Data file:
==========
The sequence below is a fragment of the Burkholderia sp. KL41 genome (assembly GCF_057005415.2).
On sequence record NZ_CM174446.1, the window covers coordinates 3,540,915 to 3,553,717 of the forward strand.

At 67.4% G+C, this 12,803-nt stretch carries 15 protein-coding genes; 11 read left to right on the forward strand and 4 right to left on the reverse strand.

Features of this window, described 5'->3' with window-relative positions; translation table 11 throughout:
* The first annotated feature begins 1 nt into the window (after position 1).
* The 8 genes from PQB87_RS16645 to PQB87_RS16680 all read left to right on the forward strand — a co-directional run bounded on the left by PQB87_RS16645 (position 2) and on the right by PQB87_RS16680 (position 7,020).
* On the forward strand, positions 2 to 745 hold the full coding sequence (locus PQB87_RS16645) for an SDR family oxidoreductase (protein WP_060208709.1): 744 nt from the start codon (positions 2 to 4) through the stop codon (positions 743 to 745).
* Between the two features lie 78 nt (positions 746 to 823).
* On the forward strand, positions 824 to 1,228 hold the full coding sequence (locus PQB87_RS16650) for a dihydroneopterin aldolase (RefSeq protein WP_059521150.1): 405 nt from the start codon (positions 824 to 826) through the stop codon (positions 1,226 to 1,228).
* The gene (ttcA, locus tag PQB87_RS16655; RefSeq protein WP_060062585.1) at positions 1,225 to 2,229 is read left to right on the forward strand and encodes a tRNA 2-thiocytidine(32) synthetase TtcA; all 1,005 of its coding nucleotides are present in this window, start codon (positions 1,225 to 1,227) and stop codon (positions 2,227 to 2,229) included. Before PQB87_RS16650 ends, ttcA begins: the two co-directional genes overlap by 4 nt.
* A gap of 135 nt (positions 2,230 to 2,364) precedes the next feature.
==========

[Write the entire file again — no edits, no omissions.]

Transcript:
The sequence below is a fragment of the Burkholderia sp. KL41 genome (assembly GCF_057005415.2).
On sequence record NZ_CM174446.1, the window covers coordinates 3,540,915 to 3,553,717 of the forward strand.

At 67.4% G+C, this 12,803-nt stretch carries 15 protein-coding genes; 11 read left to right on the forward strand and 4 right to left on the reverse strand.

Features of this window, described 5'->3' with window-relative positions; translation table 11 throughout:
* The first annotated feature begins 1 nt into the window (after position 1).
* The 8 genes from PQB87_RS16645 to PQB87_RS16680 all read left to right on the forward strand — a co-directional run bounded on the left by PQB87_RS16645 (position 2) and on the right by PQB87_RS16680 (position 7,020).
* On the forward strand, positions 2 to 745 hold the full coding sequence (locus PQB87_RS16645) for an SDR family oxidoreductase (protein WP_060208709.1): 744 nt from the start codon (positions 2 to 4) through the stop codon (positions 743 to 745).
* Between the two features lie 78 nt (positions 746 to 823).
* On the forward strand, positions 824 to 1,228 hold the full coding sequence (locus PQB87_RS16650) for a dihydroneopterin aldolase (RefSeq protein WP_059521150.1): 405 nt from the start codon (positions 824 to 826) through the stop codon (positions 1,226 to 1,228).
* The gene (ttcA, locus tag PQB87_RS16655; RefSeq protein WP_060062585.1) at positions 1,225 to 2,229 is read left to right on the forward strand and encodes a tRNA 2-thiocytidine(32) synthetase TtcA; all 1,005 of its coding nucleotides are present in this window, start codon (positions 1,225 to 1,227) and stop codon (positions 2,227 to 2,229) included. Before PQB87_RS16650 ends, ttcA begins: the two co-directional genes overlap by 4 nt.
* A gap of 135 nt (positions 2,230 to 2,364) precedes the next feature.